Do many people consciously choose a research-adjacent career? I certainly didn’t. Well, not at first anyway. In fact most jobs I’ve done are ones I never even knew existed until I saw them advertised. But there are so many interesting and impactful research-adjacent jobs out there! The people who share their stories on the podcast are great examples. And by way of another example, here is the story of how a research-adjacent career chose me.
It’s hard to do science as a hobby
Apparently from the age of about 5 I told people I wanted to be a ‘doctor like my dad’ when I grew up. I have stronger memories of wanting to be a fashion designer (so 80s!), but you know how families go – this was probably a better story. Anyway, there must have been something there because, at least to start with, I followed in my marine biologist dad’s footsteps. As a music-obsessed teenage goth I was torn between art and science. Everyone steered me towards science, saying I could always do art as a hobby. Maybe it was their way of telling me I wasn’t that good at art, but it was sensible advice. It’s very hard to get hold of liquid nitrogen or other restricted substances for doing part-time biochemistry in your garage. Breaking Bad is testament to how this could go very badly wrong.
I went off to study biological science at Edinburgh University and then a PhD in plant biochemistry and pathology at the sadly defunct, but wonderfully niche Wye College (University of London). So far, so conventional and I did get good grades. But honestly my attention was never 100% on my studies. I always had part-time jobs and was generally more interested in the student social scene. I think my PhD supervisor could see I wasn’t destined for academia. I got sent on training courses for things like media training and transferable skills (thanks to my funders BBSRC). I was also running a lot of student events on the side as president of the Postgraduates Union (including some very ambitious shindigs that involved fields, marquees, haybales, and late liquor licenses.)
Anything to avoid living with my parents again…
While writing up my PhD I did look for a postdoc, but I was ready to move back up north which limited my options. And I had also done a weird interdisciplinary biology/chemistry PhD long before it was fashionable which made me an awkward fit for most jobs. Running out of cash and faced with the horror of moving back in with my parents I needed some kind of work. So I turned to my other experience and those all-important transferable skills. I landed a short-term minimum wage job as a Science Communicator for the Edinburgh Science Festival. After a few months of galivanting around the country making rockets and making kids vomit (really – see this New Scientist editorial…) there was still no sign of a postdoc, so I took another minimum wage job, this time as a Tour Guide/Front of House at the new Edinburgh science centre, Dynamic Earth. I also started volunteering for the Education team at the Royal Botanic Gardens in Edinburgh, just because I loved having an excuse to go there – it’s one of my favourite places in the world.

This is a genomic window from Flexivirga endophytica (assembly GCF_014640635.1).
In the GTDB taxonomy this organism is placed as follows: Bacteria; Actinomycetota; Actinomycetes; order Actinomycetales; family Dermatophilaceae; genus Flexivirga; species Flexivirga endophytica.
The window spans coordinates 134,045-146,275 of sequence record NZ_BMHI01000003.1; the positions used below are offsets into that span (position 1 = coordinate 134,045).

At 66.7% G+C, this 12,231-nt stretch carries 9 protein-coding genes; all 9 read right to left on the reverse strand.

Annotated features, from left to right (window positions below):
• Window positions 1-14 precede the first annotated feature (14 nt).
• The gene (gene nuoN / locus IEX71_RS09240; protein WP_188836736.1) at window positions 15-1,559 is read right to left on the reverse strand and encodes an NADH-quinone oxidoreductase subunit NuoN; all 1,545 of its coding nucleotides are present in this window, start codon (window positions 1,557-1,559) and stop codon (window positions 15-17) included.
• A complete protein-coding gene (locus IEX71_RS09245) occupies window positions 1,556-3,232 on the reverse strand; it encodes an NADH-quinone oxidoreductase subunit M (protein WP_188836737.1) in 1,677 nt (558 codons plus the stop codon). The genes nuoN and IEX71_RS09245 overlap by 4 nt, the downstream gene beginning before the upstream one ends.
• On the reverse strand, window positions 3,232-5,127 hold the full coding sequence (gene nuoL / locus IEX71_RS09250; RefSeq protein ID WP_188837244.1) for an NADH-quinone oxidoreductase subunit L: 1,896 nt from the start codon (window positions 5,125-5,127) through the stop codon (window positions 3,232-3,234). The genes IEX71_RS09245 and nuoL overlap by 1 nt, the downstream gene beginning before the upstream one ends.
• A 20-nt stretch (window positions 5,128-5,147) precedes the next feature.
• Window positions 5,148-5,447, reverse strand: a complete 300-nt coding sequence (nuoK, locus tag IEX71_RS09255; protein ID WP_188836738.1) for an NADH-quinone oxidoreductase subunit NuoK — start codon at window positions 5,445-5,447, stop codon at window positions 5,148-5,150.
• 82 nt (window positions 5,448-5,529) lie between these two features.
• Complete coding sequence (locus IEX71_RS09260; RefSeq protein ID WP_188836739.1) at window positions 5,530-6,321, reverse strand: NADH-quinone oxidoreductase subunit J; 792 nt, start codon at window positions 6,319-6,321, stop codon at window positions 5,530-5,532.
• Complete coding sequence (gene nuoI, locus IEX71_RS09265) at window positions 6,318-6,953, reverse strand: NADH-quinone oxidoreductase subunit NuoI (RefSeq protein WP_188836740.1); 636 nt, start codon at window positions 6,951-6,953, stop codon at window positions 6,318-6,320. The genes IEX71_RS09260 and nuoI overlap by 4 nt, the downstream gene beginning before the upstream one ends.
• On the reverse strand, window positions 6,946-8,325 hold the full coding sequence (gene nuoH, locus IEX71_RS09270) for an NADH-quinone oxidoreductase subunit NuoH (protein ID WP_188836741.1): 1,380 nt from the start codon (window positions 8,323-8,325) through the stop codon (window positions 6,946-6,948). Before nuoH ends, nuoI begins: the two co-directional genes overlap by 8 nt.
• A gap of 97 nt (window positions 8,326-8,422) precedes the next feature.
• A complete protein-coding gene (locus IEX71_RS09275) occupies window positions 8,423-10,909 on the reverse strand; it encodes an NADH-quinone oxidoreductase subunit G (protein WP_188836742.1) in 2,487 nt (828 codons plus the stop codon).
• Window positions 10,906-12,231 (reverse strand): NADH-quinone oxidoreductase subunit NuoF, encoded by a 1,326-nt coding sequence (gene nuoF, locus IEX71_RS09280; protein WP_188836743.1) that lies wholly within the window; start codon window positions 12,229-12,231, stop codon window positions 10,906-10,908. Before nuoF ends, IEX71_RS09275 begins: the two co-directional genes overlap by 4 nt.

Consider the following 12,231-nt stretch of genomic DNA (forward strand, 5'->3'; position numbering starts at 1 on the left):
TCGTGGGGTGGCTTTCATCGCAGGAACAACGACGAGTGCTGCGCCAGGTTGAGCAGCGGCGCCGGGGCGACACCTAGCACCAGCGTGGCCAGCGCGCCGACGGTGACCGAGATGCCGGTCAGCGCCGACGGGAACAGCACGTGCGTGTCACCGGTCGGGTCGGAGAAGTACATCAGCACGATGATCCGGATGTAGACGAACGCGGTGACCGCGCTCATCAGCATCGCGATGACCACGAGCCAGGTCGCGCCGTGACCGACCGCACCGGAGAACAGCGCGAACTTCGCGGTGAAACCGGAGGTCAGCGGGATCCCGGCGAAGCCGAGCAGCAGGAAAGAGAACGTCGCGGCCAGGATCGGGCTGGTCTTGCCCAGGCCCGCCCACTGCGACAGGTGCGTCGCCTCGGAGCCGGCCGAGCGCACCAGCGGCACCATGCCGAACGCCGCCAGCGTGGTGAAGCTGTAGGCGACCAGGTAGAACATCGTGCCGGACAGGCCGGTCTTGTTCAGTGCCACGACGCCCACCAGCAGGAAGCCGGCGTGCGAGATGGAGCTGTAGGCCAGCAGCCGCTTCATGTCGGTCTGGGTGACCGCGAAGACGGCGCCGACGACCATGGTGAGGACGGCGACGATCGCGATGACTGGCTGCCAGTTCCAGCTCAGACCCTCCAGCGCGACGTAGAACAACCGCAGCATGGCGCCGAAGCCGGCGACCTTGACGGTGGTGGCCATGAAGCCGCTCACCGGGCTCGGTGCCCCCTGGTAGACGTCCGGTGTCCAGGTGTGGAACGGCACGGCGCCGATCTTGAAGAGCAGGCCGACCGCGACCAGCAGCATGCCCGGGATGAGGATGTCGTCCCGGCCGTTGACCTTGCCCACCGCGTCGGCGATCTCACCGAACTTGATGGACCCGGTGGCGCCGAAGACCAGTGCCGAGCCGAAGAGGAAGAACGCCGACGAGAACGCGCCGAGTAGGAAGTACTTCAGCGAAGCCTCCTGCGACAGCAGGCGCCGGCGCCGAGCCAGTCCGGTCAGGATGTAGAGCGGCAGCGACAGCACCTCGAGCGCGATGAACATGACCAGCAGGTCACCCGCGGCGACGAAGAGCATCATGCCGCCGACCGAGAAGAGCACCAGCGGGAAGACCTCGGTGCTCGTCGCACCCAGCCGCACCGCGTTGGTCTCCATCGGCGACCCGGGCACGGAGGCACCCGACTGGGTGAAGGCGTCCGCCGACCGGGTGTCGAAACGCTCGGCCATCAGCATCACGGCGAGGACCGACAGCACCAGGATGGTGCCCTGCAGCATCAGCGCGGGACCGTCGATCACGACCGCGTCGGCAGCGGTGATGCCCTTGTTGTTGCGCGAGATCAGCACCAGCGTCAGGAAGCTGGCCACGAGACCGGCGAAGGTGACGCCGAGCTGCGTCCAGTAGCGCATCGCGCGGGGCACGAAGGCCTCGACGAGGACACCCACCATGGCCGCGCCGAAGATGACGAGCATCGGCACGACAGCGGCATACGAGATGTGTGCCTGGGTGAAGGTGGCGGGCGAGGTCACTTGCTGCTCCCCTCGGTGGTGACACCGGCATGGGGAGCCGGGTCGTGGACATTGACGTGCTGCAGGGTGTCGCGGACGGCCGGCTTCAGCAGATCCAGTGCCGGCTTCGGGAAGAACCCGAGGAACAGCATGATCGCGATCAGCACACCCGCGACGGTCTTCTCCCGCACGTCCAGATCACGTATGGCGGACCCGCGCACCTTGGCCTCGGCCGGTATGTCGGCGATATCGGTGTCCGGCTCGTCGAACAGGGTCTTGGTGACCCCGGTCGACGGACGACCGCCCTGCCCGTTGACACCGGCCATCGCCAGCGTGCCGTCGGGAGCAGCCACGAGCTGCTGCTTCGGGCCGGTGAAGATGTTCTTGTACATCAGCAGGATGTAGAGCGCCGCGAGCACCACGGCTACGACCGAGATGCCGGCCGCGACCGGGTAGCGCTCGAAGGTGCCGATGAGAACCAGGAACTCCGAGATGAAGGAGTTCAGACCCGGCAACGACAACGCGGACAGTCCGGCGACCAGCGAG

I spent a very enjoyable year at Dynamic Earth trying to figure out what to do next. I applied for all kinds of jobs. The crunch point came when, in the same week, I was offered a job as Education Officer at Life Science Centre in Newcastle upon Tyne, and also fast-tracked for a job developing anti-fungal plant products in Reading. Having done 3 years in Kent for my PhD I felt I’d done my time down south so for that reason, and that trivial reason alone, I took the job in Newcastle.
I wanted to expand my mind, not focus it
And the rest, as they say, is history. I’m still in Newcastle. I have now been working in the field that I have decided to call ‘research-adjacent’ for over 20 years. Every so often I wonder if I made the right decision. But I never spend very long thinking about it. Despite having a very non-linear career path, I have been able to stay in the same location without the pressure to uproot my life and family every few years for the next opportunity. I have been able to do so many interesting things and learn all sorts of different skills. And I get to delve into all kinds of amazing research. If you want to see more of what I’ve done you can check out my Portfolio page or see my CV on LinkedIn.
The reason I first went into science was because I was interested in how everything works. It never sat very comfortably that during my PhD I became so specialised that only a handful of people really understood my work. I wanted to expand my mind, not focus it. So a research-adjacent career has fed my curiosity and my soul in a way I now see research never could. Even though working with researchers sometimes brings up that little ‘what if’ niggle, it’s not because I’m unhappy with the path I’ve taken. It’s because I’m unhappy with the system and the fact that my career is somehow seen as ‘less-than’, or that my expertise doesn’t count for as much as an academic. So I am now on a mission to change that – to highlight and celebrate the amazing people and opportunities that come with a research-adjacent career.